In Pittsburgh, a pilot program is using smart technology to optimize traffic signal timings. This decreases the stop-and-go idle time as well as travel time. The system was developed by technologytraffic.com/2022/04/28/turning-to-data-room-to-gain-a-competitive-advantage-in-ma a Carnegie Mellon professor in robotics and combines existing signals with sensors and artificial intelligent to improve the efficiency of urban roads.
Adaptive traffic signal control (ATSC) systems depend on sensors to observe the conditions at intersections in real-time and adjust the timing of signals and phasing. They can be based upon a variety hardware, including radar, computer vision and inductive loops that are embedded into the pavement. They also can capture vehicle data from connected cars in C-V2X and DSRC formats and then process the data on the edge device, or dispatched to a cloud location to be further analyzed.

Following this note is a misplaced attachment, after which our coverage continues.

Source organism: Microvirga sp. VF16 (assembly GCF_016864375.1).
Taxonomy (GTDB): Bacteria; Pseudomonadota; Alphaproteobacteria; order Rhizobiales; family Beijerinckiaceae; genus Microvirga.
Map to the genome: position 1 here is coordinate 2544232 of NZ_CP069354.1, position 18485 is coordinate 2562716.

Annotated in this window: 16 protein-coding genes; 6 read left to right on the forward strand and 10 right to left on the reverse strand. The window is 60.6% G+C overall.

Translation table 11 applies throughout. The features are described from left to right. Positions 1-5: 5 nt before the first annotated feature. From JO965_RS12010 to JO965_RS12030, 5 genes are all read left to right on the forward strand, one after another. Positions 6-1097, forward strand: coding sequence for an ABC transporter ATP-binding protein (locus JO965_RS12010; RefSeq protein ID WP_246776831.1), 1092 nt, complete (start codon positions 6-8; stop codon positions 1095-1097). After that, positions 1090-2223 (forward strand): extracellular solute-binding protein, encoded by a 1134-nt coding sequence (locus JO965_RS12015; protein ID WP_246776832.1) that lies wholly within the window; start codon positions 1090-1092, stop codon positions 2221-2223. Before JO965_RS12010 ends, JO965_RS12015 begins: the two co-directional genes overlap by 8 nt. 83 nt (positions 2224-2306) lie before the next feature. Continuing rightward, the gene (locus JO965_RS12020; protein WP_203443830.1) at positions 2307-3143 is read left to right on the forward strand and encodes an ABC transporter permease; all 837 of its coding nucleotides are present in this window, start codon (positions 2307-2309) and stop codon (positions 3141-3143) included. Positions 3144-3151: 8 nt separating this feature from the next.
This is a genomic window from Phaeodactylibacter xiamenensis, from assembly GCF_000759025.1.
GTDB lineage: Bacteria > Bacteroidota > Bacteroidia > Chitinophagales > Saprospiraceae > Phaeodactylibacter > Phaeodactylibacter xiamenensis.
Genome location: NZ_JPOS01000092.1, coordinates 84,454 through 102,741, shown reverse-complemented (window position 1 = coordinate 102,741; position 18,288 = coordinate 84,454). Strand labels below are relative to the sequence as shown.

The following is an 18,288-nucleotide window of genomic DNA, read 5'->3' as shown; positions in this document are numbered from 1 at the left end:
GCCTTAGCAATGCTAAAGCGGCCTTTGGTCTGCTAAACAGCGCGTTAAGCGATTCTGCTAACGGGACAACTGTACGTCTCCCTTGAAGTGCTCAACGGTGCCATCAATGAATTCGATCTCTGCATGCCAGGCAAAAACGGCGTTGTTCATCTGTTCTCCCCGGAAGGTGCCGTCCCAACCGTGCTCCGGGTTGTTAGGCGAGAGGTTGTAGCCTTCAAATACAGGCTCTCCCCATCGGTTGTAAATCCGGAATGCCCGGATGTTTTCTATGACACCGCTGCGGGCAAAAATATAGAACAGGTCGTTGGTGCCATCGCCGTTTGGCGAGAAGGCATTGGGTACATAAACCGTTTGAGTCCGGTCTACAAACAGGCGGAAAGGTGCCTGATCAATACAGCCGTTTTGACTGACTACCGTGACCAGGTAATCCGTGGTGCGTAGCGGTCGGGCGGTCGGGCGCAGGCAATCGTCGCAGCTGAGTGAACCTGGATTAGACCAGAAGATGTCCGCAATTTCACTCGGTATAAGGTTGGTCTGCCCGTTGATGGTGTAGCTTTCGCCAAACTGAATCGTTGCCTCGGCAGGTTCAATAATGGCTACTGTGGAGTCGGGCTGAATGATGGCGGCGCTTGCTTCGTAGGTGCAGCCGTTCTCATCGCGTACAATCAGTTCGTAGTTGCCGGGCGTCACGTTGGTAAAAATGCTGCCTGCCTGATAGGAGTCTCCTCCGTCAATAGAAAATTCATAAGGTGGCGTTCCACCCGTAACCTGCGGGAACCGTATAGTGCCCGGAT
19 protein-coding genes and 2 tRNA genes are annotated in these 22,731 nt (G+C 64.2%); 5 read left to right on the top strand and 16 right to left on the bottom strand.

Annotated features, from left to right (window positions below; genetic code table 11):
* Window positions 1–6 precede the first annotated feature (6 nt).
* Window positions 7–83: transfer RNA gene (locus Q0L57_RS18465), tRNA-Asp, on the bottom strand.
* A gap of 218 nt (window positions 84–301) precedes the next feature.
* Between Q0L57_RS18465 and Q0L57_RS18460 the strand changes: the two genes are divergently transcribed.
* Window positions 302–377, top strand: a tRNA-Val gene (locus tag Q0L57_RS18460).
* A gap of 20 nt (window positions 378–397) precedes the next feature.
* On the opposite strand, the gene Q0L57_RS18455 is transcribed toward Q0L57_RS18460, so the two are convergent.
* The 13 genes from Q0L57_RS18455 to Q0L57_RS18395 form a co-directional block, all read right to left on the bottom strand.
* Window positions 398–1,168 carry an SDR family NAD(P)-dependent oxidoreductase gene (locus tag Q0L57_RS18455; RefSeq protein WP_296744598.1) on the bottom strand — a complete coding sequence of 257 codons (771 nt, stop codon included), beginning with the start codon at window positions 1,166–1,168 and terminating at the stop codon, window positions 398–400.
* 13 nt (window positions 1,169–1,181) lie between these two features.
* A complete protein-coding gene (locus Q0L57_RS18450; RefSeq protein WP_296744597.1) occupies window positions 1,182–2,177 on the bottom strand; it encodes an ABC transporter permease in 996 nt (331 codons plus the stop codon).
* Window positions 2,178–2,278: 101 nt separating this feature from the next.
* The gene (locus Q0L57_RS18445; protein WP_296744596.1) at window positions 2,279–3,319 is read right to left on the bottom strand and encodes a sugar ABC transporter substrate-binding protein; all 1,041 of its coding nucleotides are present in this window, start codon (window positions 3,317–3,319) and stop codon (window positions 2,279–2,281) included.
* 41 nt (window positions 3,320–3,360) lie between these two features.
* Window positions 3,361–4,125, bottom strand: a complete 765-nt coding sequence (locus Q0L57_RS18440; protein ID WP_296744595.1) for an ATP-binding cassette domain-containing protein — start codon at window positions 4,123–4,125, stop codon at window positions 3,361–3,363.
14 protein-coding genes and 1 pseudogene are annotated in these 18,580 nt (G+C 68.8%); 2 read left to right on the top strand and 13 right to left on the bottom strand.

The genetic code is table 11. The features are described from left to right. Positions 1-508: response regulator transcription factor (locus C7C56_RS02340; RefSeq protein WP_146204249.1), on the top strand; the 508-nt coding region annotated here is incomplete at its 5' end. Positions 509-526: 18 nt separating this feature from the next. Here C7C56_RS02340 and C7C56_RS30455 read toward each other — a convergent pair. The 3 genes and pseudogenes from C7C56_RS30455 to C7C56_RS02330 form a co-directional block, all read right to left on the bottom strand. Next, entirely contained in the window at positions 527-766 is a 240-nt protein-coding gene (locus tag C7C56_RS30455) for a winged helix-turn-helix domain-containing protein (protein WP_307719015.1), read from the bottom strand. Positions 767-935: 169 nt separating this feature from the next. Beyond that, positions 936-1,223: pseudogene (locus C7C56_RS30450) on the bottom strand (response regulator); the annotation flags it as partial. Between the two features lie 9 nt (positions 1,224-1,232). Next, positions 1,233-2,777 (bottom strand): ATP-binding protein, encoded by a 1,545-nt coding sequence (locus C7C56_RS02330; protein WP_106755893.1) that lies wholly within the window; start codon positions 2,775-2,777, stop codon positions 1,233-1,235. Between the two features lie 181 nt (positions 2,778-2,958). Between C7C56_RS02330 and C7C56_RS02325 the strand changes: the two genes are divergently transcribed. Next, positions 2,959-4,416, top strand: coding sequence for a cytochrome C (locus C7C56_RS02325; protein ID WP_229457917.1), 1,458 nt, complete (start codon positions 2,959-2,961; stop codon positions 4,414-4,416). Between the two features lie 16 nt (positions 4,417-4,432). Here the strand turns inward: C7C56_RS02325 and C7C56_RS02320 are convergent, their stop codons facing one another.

Smart traffic lights can alter the time of idle and RLR at busy intersections to ensure that vehicles are moving without slowing them down. They also can identify and warn drivers of safety issues, like lane marking violations or crossing lanes. This helps to reduce accidents and injuries on city roads.
Smarter controls can also help to overcome new challenges such as the rise of e-bikes, e-scooters, and other micromobility options that have become more popular during the outbreak. Such systems can monitor the movements of these vehicles and use AI to improve their movements at intersections for traffic lights, which aren’t well-suited due to their small size and mobility.